In November we counted down a number of honourable mentions for our 20 for 20. Now it's time to look at the 20 fighters who have managed to make it into the list properly, and they come from all over Asia and all over the weight classes. Some of these you may already be aware of, some are perhaps less well known, but either way these 20 men are going to be well worth following in the new year as they look to push forward in their career and move towards major success.
For these fighters we will look at the the reason why you should follow them, our expectations for them in the coming year and the issues they may face going forward. The one rule with all of these fighters is that they can't have fought for a world title at the time of writing.
Some of these are world ranked, and some of these may well be set for world title fights in the near future, but so far they have not had that top level bout.
Without any further ado, lets take a look at the man we have ranked #18 in our list of Ones to watch in 2020, as we continue our count down.
Ryusei Kawaura (7-0, 4)
We love seeing fighters moved quickly, and it's fair to say that Japanese Super Flyweight hopeful Ryusei Kawaura has been moved quickly, or rather more accurately he's been moved effectively. He debuted more than 3 years ago, and took his first 3 wins against very limited Thai foes, but since then he has stepped up and been very impressive with solid wins over Marjun Pantilgan, Renoel Pael and Joy Joy Formentera. Those wins have put Kawaura in the mix for titles, and it seems clear that he will be fighting for his first title belt in 2020. It's just a shame he's been so inactive.
The youngster isn't just talent, and trust us he is incredibly talented, but he's also guided by a man who knows what it takes to get to the top, with former world champion Hiroshi Kawashima being his promoter. With such a smart boxer guiding it's clear that Kawaura is learning so much between fights that even with a relatively slowly schedule he is developing rapidly.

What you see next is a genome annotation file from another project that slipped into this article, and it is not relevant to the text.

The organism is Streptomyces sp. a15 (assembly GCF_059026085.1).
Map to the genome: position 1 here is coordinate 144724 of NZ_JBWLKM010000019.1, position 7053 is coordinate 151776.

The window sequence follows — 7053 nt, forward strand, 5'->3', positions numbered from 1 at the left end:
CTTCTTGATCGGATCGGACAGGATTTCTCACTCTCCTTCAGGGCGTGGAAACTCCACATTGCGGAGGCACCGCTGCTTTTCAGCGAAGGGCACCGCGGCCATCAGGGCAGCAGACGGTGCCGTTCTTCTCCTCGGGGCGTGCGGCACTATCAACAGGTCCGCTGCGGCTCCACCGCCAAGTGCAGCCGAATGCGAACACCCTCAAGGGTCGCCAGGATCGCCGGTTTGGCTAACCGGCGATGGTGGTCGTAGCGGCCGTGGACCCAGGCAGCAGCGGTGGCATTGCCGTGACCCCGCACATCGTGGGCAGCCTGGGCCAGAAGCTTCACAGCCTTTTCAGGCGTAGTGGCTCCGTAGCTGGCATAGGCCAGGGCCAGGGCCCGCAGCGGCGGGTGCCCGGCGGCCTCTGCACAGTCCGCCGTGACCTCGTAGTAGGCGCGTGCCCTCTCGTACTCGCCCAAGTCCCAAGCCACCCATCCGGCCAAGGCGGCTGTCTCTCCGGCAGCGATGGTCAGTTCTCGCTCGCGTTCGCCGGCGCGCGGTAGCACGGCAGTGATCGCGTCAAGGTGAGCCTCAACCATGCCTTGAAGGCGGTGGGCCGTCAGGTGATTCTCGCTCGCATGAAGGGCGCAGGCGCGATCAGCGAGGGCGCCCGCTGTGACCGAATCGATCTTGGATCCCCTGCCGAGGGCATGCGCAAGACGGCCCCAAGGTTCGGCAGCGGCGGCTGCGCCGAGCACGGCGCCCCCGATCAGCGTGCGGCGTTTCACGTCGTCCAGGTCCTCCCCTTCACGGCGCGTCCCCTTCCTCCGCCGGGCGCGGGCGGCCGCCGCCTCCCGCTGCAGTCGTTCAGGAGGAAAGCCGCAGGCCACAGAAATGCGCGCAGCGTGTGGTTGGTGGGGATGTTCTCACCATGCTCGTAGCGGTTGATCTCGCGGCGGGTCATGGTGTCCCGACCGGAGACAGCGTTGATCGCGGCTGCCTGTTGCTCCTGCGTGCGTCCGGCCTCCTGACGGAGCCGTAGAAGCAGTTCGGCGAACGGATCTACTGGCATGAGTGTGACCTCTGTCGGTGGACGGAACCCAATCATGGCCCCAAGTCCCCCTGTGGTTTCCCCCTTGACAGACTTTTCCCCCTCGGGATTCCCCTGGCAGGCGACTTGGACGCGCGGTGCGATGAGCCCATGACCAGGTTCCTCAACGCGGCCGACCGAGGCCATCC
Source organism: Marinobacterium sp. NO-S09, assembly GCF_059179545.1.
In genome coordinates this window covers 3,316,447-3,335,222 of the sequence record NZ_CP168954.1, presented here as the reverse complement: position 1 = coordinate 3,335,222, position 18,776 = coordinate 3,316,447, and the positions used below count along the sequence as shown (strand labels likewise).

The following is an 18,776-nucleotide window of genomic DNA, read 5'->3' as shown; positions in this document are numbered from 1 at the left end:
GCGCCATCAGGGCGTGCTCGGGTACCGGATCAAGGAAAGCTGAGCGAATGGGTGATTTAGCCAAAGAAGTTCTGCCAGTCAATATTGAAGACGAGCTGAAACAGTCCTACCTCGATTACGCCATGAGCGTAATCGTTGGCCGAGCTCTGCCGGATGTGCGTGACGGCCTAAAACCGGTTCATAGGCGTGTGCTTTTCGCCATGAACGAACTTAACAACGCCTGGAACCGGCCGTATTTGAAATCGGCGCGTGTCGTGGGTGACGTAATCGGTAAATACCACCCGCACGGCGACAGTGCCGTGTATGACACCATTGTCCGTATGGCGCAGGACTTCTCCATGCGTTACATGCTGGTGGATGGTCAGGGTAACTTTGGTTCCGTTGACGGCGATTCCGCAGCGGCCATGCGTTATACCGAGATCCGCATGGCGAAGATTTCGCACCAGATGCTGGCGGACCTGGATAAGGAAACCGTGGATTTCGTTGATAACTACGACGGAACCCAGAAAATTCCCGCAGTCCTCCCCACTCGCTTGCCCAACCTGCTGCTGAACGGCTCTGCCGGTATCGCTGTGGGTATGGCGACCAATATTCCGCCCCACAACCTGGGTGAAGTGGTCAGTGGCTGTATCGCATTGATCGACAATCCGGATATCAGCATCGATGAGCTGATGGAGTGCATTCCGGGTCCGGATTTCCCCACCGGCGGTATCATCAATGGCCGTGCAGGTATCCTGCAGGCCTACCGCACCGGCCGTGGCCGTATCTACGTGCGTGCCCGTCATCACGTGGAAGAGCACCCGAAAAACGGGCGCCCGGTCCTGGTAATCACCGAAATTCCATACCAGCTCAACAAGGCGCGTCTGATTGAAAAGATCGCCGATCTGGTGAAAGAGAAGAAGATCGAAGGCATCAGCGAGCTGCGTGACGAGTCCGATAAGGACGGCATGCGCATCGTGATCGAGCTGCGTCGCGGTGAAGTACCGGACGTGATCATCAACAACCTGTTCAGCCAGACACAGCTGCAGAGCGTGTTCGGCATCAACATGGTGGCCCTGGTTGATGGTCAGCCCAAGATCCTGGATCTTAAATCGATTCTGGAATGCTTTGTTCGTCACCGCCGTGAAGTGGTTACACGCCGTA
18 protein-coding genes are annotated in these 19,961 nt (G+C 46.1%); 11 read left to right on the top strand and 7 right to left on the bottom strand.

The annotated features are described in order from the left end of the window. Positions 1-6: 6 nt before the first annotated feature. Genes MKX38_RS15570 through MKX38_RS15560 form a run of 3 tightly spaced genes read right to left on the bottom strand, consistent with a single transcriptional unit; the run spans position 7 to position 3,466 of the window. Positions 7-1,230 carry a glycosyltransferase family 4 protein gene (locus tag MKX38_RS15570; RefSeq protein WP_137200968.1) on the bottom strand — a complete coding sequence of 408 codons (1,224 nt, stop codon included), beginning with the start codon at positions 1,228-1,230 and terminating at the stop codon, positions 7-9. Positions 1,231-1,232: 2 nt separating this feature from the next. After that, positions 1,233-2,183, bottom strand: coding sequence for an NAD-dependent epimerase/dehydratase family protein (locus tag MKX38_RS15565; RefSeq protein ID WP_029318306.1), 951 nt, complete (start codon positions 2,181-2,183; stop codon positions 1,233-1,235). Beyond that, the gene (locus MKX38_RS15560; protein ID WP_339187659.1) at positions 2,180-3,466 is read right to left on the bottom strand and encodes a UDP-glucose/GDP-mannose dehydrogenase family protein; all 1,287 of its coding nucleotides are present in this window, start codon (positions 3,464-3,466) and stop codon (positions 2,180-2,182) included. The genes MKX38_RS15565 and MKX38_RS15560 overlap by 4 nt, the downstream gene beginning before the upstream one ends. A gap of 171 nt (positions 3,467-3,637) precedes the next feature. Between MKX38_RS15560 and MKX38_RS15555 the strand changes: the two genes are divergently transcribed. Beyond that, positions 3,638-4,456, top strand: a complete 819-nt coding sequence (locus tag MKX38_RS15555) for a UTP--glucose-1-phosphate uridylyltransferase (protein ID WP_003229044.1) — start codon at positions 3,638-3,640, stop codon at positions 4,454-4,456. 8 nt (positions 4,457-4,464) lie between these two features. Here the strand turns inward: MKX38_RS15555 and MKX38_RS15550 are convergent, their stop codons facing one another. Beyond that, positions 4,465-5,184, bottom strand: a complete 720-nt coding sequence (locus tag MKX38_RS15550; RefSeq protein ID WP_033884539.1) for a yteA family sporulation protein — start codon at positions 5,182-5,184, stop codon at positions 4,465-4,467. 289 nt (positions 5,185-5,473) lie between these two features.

It's known that Kawashima will push Kawaura for a belt in 2020 and that, we suspect, will be when he begins to make a mark with a wider fan base.
What do we expect?
With Kawaura and Kawashima revealing that they are pursuing titles in 2020 the least we expect from the youngster is for him to pick up either the Japanese, OPBF or WBO Asia Pacific title. He already has wins that have shown he can compete at title level, though the question is really whether he has the experience or can do the longer distances. Given his relaxed and natural he is in the ring however we don't imagine 10, or 12, rounds will be any sort of an issue for him.
Whilst we do imagine Kawaura will be fighting for his first titles in 2020 we don't see him advancing beyond Oriental level next year. That will have to wait, though given he only fights twice a year that shouldn't be any sort of a surprise. What we would like to see is for him to be a bit busier, fighting 3 times in a year would be nice as would getting to see Kawaura on TV, and we are hoping that he will feature on a G+ card at some point in the new year, giving him a chance to show what he can do to a larger audience.
Although Kawaura is managed by a former world champion the former champion in questions doesn't have a strong a strong relationship with any TV channel, nor does he have big financial backing. Kawashima has shown he's happy to build shows around Kawaura, but without financial and TV backing Kawaura will struggle to reach his potential.
We suspect that TV will get behind him in 2020, but there is a risk that they don't and instead of building his name rapidly in 2020 he meanders just a touch, even with a title around his waist. It would be a shame but is certainly a possibility, and he may end up fighting some future bouts on Boxing Raise, rather than TV.
Although he's been matched well, we do, obviously, have concerns about his level of activity, and 7 fights in 3 years is hugely disappointing, especially for someone with his ability and boxing brain. We hope that changes, and if it doesn't he may not fight enough to make the most of his skills.
In terms of talent we have no concerns regarding Kawaura, and instead all the issues are to do with the way his career goes, not what he does in the ring.
When we have some free time we're hoping to add a series of fun articles to the site. Hopefully these will be enjoyable little short features